Shyam Ranganathan
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I am a translation theorist and translator. These two aspects of my work grew organically. While I wrote a dissertation on translation, I decided to translate a philosophical text from Sanskrit because I could not stand the translations on the market. Getting involved with the scholarly challenge of translation had a marked influence on my philosophical views and translation theory. It further undermined, for me, a common view in the literature that the object of translation is the linguistic meaning of what is said and that the content of thought is this meaning.  This is the assumed view of philosophers in the Western tradition in both the Analytic and Continental traditions, from what I could tell: it underwrote the kinds of skeptical arguments about translation we find in philosophy (from philosophers as dissimilar as Quine and Derrida) , but also the optimistic views about translation we find entertained (as seen in the moral semantics literature).  My research and practice of translation also directed me to the conclusion that a common and influential view in the Translation Studies literature (championed by the likes of Eugene Nida) is mistaken too. According to this account, accurate or good translation reproduces the pragmatic effects of the original texts, but in the target audience. (It’s a modern version of a theory that was long ago entertained and rejected by Russell and Wittgenstein: a functional theory of meaning.) So if a text made people laugh in the original, then a good translation has to do the same according to this account. While this might seem appropriate in the case of fiction or drama, it’s unreasonable to expect that this has any bearing on philosophy, science, law, mathematics–disciplines where truth matters. For the pragmatics of  statements is a largely subjective and inter-subjective matter, and the topic of philosophy, law, science or mathematics is not subjective or inter-subjective.

One commonality in the literature, I observed, whether inside or outside of philosophy, was a tendency to describe translation as a one-size fits all exercise, but one that had primarily to do with linguistics.  

My response was to observe hat there is no such thing as translation as such: one always translates works of a specific kind. This is why translators must specialize in specific disciplines. This is because:

This approach corresponds to our best translation practices employed in the support of research in the academy and in matters such as law.  It also entails the following:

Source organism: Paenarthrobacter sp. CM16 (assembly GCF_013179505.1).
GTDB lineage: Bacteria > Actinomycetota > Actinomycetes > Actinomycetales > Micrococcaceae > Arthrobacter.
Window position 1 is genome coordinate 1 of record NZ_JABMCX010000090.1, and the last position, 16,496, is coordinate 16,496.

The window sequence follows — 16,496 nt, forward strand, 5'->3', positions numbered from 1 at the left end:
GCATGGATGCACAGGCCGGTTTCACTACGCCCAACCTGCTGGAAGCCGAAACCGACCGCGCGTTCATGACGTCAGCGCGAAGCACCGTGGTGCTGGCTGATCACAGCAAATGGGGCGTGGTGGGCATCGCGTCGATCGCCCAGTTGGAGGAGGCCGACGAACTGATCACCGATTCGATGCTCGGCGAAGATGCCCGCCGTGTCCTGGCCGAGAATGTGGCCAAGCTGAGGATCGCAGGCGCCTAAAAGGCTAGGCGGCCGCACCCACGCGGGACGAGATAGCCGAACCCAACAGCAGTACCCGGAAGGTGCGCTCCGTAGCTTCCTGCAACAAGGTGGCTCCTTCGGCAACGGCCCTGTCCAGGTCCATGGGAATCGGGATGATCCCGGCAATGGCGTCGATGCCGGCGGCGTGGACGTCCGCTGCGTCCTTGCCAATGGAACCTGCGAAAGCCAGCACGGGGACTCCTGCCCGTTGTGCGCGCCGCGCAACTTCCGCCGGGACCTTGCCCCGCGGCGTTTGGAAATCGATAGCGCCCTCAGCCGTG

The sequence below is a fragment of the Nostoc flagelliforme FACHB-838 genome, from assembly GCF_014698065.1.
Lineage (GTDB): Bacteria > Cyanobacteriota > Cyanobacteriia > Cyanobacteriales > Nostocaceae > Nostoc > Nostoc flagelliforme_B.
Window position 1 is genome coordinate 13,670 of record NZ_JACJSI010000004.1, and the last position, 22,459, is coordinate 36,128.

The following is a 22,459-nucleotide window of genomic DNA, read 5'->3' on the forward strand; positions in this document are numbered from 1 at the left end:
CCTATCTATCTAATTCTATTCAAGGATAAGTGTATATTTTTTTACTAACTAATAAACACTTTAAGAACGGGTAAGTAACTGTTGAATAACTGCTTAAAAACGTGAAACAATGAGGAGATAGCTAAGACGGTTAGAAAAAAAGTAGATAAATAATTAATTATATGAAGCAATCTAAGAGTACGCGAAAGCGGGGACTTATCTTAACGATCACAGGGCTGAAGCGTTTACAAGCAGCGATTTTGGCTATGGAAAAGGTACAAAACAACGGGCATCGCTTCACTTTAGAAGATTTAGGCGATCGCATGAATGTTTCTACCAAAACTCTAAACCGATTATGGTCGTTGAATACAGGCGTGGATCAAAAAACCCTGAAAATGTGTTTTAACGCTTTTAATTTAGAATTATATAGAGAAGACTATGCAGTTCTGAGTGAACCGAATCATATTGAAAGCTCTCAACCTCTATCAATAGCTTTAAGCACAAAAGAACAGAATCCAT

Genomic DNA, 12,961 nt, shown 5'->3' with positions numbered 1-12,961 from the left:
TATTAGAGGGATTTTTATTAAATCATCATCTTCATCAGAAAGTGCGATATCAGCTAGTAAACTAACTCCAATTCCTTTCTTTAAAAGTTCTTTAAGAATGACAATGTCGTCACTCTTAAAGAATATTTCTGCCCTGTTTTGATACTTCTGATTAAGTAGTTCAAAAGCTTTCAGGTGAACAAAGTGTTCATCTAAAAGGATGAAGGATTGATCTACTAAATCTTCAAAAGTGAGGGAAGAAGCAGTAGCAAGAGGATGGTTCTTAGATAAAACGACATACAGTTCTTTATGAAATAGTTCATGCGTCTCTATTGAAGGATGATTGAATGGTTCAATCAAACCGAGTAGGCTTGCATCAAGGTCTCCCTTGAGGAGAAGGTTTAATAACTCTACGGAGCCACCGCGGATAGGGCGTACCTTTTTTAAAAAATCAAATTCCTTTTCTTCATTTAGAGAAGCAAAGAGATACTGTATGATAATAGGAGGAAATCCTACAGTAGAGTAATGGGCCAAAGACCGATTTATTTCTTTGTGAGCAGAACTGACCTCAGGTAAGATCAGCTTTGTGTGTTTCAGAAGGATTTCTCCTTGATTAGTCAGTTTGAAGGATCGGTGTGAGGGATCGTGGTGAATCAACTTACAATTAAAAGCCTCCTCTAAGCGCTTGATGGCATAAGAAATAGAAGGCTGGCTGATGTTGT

This implies that there are many processes of semiotic conversion aimed at user friendliness  that are not translation, but localization.  It also entails other interesting findings for the philosophy of thought:

The only reason for denying these last observation is what seems like a stubborn commitment to the idea that the meaning of what we say in our language is propositional content. The problem with this position is that it entails something funny:

The real problem though for the linguistic approach to thought is that it has to settle on an account of meaning that is bound to linguistic contexts–-specific languages. But the principle means of distinguishing between the pragmatic and the semantic is that the semantic transcends contexts, while the pragmatic does not.  So linguistic accounts of thought end up settling with a pragmatic account of meaning, which is ironic. The way we avoid this irony is by identifying semantic content and propositional content as what transcends languages in translation, but this is only possible if we allow that accuracy in translation is judged along disciplinary lines for this disciplinarity allows us to identify the meaning of a text as something that transcends the contingencies of the culture that defines and gives rise to resources that compose it in the first place.  

We can and do identify the meaning of utterances in languages, and we can and do identify the literal meaning of such utterances in terms of their systematic or basic role in a language. This is something important for disciplines such as lexicography and linguistics, but not for others.

One of the most important outcomes of this approach to thought, meaning and translation is that:

Philosophy of Translation